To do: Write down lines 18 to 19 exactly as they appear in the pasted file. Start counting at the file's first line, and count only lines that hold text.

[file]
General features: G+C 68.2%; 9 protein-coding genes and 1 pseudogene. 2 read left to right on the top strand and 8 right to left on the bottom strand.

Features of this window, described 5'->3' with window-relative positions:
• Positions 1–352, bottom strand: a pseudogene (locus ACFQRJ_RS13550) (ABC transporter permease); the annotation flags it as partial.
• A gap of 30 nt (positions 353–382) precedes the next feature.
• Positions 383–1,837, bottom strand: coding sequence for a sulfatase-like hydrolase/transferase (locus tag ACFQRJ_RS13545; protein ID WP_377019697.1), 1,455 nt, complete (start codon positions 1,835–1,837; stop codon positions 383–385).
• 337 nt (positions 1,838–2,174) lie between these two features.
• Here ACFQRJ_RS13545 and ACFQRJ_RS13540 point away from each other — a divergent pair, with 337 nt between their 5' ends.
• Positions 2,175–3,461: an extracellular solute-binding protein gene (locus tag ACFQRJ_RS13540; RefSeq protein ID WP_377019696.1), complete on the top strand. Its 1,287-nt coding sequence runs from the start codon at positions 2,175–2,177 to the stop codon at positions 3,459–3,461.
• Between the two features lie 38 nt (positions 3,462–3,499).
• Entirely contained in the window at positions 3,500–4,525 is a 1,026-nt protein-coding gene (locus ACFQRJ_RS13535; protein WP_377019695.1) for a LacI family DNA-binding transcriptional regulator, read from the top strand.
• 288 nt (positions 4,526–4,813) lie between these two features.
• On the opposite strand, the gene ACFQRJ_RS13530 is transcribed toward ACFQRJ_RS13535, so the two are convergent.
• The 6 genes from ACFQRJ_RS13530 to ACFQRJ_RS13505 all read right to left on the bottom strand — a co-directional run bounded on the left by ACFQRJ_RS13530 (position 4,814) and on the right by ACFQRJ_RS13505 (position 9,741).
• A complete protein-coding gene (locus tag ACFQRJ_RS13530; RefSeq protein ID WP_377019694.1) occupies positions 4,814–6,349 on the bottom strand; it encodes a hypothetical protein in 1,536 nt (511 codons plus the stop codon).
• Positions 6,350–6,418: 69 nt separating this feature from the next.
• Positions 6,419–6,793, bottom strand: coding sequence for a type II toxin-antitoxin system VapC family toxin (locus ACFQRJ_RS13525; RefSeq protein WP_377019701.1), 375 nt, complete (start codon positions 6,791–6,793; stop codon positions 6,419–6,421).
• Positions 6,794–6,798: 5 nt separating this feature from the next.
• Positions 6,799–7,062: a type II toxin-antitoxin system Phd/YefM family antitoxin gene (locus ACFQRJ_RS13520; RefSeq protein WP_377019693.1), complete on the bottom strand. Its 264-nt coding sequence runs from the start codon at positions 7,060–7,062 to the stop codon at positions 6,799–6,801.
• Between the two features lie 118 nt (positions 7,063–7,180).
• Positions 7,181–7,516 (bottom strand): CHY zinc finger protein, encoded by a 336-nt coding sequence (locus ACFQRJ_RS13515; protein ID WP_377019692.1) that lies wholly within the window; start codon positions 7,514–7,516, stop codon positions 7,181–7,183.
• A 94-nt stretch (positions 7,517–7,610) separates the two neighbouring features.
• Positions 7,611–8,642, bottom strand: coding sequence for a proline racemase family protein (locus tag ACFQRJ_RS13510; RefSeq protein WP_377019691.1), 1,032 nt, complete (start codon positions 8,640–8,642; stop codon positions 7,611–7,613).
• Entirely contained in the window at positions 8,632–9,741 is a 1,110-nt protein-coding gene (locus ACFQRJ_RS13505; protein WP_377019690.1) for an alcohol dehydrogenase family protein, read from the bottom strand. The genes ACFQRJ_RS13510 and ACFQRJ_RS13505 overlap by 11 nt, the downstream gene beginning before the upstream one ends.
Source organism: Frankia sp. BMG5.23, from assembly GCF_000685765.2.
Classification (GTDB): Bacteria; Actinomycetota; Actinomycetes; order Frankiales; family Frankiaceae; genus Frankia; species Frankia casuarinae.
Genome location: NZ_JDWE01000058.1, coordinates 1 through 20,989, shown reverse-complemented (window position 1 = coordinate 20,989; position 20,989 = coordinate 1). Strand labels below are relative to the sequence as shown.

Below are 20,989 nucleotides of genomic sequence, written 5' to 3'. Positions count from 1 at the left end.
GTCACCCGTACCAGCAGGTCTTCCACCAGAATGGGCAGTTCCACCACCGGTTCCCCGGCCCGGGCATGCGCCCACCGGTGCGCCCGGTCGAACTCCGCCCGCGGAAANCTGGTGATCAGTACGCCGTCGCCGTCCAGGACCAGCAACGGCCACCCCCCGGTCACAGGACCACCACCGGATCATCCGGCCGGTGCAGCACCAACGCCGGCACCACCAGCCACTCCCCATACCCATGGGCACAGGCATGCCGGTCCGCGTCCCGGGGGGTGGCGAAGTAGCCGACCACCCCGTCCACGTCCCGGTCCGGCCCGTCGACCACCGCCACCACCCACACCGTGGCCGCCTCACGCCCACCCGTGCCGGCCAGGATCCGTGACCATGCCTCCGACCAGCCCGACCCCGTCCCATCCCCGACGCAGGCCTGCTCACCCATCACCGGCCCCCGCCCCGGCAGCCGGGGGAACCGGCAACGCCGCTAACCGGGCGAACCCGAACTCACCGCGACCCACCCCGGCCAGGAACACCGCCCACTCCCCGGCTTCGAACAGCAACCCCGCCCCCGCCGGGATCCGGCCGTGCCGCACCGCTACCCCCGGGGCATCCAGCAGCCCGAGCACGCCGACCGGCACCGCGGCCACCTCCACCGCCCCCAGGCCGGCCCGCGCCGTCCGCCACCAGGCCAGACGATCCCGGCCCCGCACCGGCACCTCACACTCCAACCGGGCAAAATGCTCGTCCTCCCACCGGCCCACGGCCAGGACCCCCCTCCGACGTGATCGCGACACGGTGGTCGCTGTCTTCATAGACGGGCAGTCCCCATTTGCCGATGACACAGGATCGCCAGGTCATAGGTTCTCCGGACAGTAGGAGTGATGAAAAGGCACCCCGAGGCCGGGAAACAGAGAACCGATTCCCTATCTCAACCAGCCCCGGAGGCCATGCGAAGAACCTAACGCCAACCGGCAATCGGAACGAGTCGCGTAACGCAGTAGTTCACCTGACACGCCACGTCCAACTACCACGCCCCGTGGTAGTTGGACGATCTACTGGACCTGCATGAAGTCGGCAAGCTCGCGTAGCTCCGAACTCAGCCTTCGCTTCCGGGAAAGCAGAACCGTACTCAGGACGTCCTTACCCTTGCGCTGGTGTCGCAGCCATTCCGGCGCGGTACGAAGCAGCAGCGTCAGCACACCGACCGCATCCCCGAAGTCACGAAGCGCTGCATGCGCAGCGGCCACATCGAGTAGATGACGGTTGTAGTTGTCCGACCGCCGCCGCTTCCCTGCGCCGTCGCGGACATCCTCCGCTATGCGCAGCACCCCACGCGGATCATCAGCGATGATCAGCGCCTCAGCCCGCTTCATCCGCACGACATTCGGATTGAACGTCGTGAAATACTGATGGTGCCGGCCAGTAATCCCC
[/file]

• Positions 6,799–7,062: a type II toxin-antitoxin system Phd/YefM family antitoxin gene (locus ACFQRJ_RS13520; RefSeq protein WP_377019693.1), complete on the bottom strand. Its 264-nt coding sequence runs from the start codon at positions 7,060–7,062 to the stop codon at positions 6,799–6,801.
• Between the two features lie 118 nt (positions 7,063–7,180).